MReport December 2020

TheMReport — News and strategies for the evolving mortgage marketplace.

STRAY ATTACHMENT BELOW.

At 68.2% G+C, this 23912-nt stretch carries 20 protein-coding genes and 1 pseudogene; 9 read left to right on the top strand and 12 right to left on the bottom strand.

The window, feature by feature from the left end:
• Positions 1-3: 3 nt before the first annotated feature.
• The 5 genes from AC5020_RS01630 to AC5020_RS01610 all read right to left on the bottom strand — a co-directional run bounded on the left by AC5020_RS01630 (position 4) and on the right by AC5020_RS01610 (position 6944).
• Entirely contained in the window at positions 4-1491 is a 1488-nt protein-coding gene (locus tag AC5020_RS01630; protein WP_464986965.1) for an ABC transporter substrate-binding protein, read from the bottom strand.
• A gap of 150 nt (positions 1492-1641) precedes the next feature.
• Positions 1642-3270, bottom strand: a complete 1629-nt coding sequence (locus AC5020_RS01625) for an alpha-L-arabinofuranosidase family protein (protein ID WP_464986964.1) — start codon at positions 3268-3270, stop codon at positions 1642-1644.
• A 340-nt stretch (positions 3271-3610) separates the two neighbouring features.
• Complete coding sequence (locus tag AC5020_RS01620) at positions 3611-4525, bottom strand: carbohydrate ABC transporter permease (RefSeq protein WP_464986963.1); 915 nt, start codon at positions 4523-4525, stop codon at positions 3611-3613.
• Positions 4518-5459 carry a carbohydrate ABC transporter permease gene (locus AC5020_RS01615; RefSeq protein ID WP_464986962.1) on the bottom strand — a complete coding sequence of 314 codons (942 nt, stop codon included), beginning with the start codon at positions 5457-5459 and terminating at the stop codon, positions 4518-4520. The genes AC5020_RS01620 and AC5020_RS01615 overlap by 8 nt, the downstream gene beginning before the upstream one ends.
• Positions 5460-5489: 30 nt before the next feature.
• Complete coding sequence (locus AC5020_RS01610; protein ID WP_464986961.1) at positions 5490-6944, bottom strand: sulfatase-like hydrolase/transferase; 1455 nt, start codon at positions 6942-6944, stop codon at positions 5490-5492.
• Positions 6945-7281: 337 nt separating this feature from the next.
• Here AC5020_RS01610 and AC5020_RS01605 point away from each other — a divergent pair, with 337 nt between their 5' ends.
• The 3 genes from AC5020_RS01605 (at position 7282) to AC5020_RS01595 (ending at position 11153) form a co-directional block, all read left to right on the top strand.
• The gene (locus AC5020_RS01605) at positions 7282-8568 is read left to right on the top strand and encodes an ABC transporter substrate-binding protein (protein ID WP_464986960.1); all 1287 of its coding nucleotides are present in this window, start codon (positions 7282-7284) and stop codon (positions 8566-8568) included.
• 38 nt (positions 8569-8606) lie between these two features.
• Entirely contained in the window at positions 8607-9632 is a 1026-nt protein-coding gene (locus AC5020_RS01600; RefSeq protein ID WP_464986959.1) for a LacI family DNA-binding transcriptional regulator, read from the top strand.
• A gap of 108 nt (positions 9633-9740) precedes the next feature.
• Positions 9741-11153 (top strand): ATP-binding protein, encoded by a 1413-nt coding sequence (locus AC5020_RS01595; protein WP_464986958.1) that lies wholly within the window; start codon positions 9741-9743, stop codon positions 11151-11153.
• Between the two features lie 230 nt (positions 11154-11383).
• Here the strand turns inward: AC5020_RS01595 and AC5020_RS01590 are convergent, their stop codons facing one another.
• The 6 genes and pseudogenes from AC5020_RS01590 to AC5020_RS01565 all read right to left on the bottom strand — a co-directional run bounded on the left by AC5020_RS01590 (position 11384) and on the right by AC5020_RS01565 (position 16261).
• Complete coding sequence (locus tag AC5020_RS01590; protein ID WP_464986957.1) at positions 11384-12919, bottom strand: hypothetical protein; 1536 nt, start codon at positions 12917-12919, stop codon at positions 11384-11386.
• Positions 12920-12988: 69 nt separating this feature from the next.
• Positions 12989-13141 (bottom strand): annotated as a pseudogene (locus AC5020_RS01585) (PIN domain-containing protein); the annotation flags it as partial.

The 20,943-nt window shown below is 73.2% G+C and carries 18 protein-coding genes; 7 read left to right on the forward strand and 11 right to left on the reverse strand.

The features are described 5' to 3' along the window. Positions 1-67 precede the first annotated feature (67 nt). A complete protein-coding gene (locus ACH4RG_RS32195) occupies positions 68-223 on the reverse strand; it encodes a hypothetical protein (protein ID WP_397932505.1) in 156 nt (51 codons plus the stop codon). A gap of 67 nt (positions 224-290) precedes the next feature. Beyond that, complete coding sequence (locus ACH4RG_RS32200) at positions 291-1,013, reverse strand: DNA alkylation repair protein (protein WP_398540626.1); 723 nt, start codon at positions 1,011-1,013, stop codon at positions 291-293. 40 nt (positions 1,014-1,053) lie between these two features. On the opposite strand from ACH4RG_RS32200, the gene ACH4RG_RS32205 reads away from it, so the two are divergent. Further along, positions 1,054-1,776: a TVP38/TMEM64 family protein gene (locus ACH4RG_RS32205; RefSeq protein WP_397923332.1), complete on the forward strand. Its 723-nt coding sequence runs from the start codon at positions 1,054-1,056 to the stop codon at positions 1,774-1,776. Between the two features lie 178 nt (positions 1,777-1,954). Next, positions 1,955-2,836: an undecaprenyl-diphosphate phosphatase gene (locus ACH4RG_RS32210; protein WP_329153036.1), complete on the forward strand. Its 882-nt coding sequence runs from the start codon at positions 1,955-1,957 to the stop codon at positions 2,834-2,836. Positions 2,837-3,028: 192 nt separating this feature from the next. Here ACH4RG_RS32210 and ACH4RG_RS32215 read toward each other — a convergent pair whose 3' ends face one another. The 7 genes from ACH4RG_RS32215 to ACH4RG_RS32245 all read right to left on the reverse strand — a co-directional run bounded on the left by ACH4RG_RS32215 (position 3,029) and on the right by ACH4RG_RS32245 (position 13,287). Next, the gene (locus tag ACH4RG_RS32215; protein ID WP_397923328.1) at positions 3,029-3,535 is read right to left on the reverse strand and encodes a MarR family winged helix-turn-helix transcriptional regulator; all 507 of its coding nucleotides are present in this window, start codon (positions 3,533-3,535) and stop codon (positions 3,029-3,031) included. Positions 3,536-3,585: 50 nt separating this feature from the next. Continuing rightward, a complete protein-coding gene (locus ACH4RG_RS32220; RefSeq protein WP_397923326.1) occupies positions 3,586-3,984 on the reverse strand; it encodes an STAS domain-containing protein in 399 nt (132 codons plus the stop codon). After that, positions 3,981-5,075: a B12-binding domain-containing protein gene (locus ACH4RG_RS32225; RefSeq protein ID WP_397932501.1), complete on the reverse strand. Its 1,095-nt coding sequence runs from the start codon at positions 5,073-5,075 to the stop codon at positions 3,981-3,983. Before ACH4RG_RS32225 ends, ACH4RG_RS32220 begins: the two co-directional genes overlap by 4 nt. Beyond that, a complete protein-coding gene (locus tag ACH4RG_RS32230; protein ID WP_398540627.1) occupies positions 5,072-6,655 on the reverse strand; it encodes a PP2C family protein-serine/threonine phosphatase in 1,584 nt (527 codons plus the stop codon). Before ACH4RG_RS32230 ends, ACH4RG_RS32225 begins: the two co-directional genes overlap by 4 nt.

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14 | M R EP O RT COVER FEATURE maintain a steady stream of com- munication with their teams— even though they aren't able to do so face-to-face. "That's the biggest thing, I think, that people miss," Lindblom said. "Everybody's home and you can't pop into a cubicle or hop into an office to talk to each other. People feel lost without that human interaction. I encourage every one of my managers to do virtual meetings. They don't have to do it every time, but they should do it at least once a month, twice a month or more to engage with their employees. I think with that virtual interaction, employees feel more a part of the team and collaboration." While working remote has plenty of challenges, it has also presented plenty of opportuni- ties for companies in the mort- gage and housing industries. Stanley Middleman Stanley Middleman, CEO of Freedom Mortgage, says that, in many ways, working from home has made it easier for industry professionals to help more people achieve homeownership. "It takes all the boundaries down," Middleman said about working remotely. "We don't have to worry about parking spaces, and we don't have to worry about desks and windows and space. And those physical limita- tions held us back from fulfilling our mission, which is fostering homeownership and helping people have the ability to leverage their homes to build personal and family wealth." He adds that despite obstacles, working from home "allows us to do our job and bring the liquidity that's available in the marketplace to the consumer. And that's what we've done a great job of." The Changing Needs of Consumers T hose working in the mortgage and housing industries aren't the only ones whose lives look a bit different in 2020. Americans seeking home loans, refinancing, or help with forbearance plans have all undergone significant changes this year, and their needs have also shifted. The CARES Act, signed into law on March 27, 2020, provided some much needed financial as - sistance to the American public. However, many people continue to face unemployment, lost wages, and financial distress, leading to a rise in forbearance. This has been incredibly difficult for those who were already struggling financially before the economic downturn caused by the coronavirus. Stanley Middleman says he believes the mortgage lending industry has stepped up this year to help Americans in forbearance. "We are very heavily involved serving the underserved com - munities through the FHA and as well as the veterans community. Essentially, we are responsible for the payments of our customers in forbearance," Middleman said. "We've provided forbearance back in March for a lot of folks—even more since April. And it's a big deal, we take it seriously because it's a big responsibility." Tendayi Kapfidze Tendayi Kapfidze, Chief Economist at LendingTree, says that COVID-19 also impacted consumers' demand for purchase loans and refinancing. "With COVID-19 early in the year, we saw a drop-off in demand for purchase loans," Kapfidze said. "But because inter - est rates were declining as a result of COVID-19, and as a result of the Fed intervention in the markets, we saw a strong increase in refinances early in the year which has persisted throughout the year." Kapfidze says that toward the middle and end of 2020, there has been a rebound in some of that purchase activity, as consumers began to take advantage of the low rates. Those who chose to search for a home to purchase this year faced a competitive market. Home prices rose, and many homes on the market faced bidding wars this year. Demand for homes intensified because of record-low interest rates—another economic side effect of the coro - navirus pandemic. "Consumer interest in home- ownership right now is fueled by record low-interest rates, which are indirectly or directly, depend- ing on how you look at it, an effect of COVID-19," said Kurt Kurt Johnson Johnson, the Chief Credit Officer at Mr. Cooper. He adds that what potential buyers are looking for in their homes has also changed this year. "The shift to remote work has certainly changed what people are looking for," Johnson said. "We track purchase loans density. And by density, I mean how many residents are in every square mile. We have seen a shift from very high dense urban populations to suburban populations, which are slightly less dense." While Johnson notes that this shift to a greater interest in subur- ban homes has not been enor- mous, it is a noticeable change among consumers this year. An increase in work-from-home situations is likely one cause of the growing interest in suburban housing. People do not have to be concerned with commuting to the city to work at centrally located offices. Johnson also says that homebuyers are looking for more square footage, another perk of the suburbs. This makes sense as more families work from home or go to school remotely; they have started seeking out more space in their homes to set up an office. "Everybody's home and you can't pop into a cubicle or hop into an office to talk to each other. People feel lost without that human interaction." —Suzy Lindblom, COO, Planet Home Lending

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